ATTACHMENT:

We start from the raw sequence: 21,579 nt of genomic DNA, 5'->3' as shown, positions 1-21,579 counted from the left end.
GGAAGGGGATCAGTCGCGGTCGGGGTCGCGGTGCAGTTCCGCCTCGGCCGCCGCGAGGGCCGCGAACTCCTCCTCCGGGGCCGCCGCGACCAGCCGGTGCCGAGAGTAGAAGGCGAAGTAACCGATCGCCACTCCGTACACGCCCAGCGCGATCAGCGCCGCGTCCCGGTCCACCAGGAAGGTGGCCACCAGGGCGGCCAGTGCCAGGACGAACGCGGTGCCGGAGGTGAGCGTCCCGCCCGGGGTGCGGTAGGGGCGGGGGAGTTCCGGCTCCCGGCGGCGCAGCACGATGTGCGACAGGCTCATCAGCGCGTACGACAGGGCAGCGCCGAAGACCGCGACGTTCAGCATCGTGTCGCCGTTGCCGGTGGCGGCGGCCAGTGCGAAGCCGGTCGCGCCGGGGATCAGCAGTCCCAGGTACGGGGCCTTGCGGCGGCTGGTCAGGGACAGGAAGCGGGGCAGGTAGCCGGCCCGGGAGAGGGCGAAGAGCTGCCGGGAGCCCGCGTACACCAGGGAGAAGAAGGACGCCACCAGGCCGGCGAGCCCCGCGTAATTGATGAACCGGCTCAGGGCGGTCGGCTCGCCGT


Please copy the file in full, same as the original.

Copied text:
We start from the raw sequence: 21,579 nt of genomic DNA, 5'->3' as shown, positions 1-21,579 counted from the left end.
GGAAGGGGATCAGTCGCGGTCGGGGTCGCGGTGCAGTTCCGCCTCGGCCGCCGCGAGGGCCGCGAACTCCTCCTCCGGGGCCGCCGCGACCAGCCGGTGCCGAGAGTAGAAGGCGAAGTAACCGATCGCCACTCCGTACACGCCCAGCGCGATCAGCGCCGCGTCCCGGTCCACCAGGAAGGTGGCCACCAGGGCGGCCAGTGCCAGGACGAACGCGGTGCCGGAGGTGAGCGTCCCGCCCGGGGTGCGGTAGGGGCGGGGGAGTTCCGGCTCCCGGCGGCGCAGCACGATGTGCGACAGGCTCATCAGCGCGTACGACAGGGCAGCGCCGAAGACCGCGACGTTCAGCATCGTGTCGCCGTTGCCGGTGGCGGCGGCCAGTGCGAAGCCGGTCGCGCCGGGGATCAGCAGTCCCAGGTACGGGGCCTTGCGGCGGCTGGTCAGGGACAGGAAGCGGGGCAGGTAGCCGGCCCGGGAGAGGGCGAAGAGCTGCCGGGAGCCCGCGTACACCAGGGAGAAGAAGGACGCCACCAGGCCGGCGAGCCCCGCGTAATTGATGAACCGGCTCAGGGCGGTCGGCTCGCCGT